Upon worldly and carnall delectations,
So henceforth to wepyng and teares must be bent,
And wholly giuen to godly contemplations.
Likewise as the ears haue ben open always
To here the blasphemyng of Gods holy name,
And fylthy talkyng euermore night and day,
Nowe they must be turned away from the same.
And glad to heare the Gospell of saluation,
How God hath mercy on them that doe call,
And how he is full of pitie and miseration;
Raisying vp suche agayne as by synne dyd fall.
The tong which blasphemie hath spoken,
Yea and filthily, to hurt of soule and body:
Whereby the precepts of God haue ben broken,
Must hence forth praise God for his mercy daily.
Thus like as all the members in tymes past,
Haue ben seruantes of vnrighteousnesse and synne,
Now Repentance doth that seruice away cast,
And to mortifie all his lustes doth begynne.
True repentance neuer turneth backe agayn:
For he yt laieth his had on the plough, & loketh away,
Is not apt in the kingdom of heauen to raigne,
Nor to be saued with my sainctes at the last day.” (l.1355-1378)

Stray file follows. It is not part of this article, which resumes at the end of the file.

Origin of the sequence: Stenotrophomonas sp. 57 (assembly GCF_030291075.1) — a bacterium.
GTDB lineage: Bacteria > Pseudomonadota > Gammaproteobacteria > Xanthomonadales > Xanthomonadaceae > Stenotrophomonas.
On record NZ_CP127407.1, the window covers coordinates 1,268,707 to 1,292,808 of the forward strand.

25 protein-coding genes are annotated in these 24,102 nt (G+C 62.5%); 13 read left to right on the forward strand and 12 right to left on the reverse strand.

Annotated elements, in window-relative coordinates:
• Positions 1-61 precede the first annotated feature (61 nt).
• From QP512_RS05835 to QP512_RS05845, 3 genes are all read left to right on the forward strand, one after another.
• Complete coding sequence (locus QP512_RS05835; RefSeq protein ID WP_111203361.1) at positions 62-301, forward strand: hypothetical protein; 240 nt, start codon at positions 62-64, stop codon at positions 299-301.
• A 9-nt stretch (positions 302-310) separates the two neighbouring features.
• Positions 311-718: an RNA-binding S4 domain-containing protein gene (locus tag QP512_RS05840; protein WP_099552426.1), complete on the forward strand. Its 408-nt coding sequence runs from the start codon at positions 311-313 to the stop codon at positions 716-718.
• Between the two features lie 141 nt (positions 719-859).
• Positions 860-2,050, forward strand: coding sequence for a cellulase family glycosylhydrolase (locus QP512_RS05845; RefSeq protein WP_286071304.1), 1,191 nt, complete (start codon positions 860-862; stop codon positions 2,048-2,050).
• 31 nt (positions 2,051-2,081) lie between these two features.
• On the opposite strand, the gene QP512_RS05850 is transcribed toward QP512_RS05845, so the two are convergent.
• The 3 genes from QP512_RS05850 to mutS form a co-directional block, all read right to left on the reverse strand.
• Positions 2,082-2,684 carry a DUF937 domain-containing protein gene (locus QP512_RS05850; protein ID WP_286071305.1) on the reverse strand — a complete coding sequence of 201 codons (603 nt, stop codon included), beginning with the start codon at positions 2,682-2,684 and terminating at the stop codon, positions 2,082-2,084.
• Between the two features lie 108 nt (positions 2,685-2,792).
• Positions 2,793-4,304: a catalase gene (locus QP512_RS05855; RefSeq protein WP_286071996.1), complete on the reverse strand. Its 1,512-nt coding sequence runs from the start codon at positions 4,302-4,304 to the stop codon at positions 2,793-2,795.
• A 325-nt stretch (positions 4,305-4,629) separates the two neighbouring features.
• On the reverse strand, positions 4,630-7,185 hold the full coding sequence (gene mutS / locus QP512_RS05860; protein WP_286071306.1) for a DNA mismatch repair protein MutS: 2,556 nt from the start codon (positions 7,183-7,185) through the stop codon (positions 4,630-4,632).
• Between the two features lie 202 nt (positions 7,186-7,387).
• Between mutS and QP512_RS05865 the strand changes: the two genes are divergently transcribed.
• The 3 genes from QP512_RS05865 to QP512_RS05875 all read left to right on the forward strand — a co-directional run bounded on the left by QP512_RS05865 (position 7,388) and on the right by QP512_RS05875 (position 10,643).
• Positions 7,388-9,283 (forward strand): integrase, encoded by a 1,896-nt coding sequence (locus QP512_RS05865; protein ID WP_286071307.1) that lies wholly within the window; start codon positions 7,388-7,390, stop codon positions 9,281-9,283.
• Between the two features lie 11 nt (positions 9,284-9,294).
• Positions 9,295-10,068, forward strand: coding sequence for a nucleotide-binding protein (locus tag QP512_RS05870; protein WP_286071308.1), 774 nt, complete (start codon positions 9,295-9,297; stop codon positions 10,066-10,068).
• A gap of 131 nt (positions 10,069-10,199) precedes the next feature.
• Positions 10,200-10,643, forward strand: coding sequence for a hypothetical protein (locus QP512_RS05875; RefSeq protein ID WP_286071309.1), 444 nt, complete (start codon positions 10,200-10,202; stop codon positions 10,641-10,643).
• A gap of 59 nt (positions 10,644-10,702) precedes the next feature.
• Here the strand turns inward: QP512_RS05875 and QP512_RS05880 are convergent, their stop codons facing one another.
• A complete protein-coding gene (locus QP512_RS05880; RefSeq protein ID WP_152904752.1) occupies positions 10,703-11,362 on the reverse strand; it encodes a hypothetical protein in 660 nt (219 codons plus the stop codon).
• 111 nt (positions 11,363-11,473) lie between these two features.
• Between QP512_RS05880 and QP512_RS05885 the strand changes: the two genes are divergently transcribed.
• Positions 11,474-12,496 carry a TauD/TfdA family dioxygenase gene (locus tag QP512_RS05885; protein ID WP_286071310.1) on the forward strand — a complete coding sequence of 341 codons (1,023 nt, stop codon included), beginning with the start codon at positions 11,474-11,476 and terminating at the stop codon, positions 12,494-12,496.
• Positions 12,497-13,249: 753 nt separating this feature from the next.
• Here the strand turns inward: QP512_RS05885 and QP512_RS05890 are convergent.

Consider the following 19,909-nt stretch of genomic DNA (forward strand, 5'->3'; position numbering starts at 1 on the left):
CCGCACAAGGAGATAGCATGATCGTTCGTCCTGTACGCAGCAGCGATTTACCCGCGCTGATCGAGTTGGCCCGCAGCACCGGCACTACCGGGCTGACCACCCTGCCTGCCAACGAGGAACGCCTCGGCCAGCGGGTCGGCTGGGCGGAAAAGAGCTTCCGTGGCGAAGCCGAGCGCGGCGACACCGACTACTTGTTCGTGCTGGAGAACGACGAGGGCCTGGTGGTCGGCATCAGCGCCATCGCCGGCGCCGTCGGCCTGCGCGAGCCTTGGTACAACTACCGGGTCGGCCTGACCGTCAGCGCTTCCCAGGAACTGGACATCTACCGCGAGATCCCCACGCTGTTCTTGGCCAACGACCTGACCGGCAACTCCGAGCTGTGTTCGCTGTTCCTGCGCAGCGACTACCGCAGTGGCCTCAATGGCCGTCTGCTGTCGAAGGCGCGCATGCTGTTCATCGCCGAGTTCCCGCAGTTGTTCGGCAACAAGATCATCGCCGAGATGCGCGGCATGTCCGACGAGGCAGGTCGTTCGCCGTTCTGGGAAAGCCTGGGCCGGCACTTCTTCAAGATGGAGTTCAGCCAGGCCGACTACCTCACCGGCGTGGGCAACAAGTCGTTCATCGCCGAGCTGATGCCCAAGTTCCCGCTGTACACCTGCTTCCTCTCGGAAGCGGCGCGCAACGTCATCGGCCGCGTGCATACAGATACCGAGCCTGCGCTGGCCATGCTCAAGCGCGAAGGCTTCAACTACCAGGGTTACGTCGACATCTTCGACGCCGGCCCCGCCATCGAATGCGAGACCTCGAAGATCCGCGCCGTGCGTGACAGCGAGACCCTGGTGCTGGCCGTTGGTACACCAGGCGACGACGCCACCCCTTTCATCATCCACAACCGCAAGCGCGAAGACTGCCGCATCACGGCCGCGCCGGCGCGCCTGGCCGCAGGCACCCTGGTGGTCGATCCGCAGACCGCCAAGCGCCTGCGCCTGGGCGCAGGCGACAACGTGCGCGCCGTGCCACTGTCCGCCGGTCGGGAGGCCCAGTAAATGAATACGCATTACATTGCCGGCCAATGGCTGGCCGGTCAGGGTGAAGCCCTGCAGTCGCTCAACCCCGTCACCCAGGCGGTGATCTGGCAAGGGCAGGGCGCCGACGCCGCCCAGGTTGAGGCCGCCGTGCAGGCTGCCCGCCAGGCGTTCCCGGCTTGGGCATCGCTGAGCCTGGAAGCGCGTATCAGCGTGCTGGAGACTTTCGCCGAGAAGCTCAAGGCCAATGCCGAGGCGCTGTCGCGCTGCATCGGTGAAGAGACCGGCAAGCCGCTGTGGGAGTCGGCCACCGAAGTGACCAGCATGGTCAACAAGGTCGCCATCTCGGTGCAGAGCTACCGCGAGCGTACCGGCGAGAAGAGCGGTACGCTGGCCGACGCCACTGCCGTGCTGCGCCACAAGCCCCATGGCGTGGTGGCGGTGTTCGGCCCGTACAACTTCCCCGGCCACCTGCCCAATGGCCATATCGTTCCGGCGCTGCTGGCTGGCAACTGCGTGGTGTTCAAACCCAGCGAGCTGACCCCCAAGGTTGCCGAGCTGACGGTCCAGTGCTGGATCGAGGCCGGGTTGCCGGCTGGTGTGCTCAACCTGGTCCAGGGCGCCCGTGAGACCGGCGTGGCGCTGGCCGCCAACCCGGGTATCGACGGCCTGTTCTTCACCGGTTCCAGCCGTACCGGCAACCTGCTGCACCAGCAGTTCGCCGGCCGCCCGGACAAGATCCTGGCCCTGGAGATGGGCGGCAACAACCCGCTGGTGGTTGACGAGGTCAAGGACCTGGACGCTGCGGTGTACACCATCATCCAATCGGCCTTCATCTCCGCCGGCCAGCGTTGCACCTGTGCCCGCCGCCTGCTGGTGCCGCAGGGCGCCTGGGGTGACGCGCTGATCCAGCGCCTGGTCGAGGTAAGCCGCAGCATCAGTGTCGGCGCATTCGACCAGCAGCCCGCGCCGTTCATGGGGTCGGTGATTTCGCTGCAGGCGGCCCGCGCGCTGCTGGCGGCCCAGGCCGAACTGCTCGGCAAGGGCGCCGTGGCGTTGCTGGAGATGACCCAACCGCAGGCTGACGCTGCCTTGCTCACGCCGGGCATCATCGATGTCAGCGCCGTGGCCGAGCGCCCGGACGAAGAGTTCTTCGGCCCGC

Perhaps the first thing to notice here is that Wager’s blazon is instructive rather than descriptive; the transformation is internal and moral rather than bodily and visible. As Grant Williams has noted, the conventional blazon is an “exclusively figurative phenomenon” that uniquely acknowledges poetic language as signifier and strives to convert it into something tangible (46). It is this quality of bodying forth the absent mistress that so lends the blazon to the erotic - the reader gorges on rich sensory experience in place of the body he cannot touch. Wager, however, denies Mary Magdalene her physicality by describing what repentant eyes, ears and tongues “must be” (l.1362). In what should be a moment of glorious figurative embodiment, Mary is forced into a transitional state, and becomes lost in the gap between previous sin and imminent piety.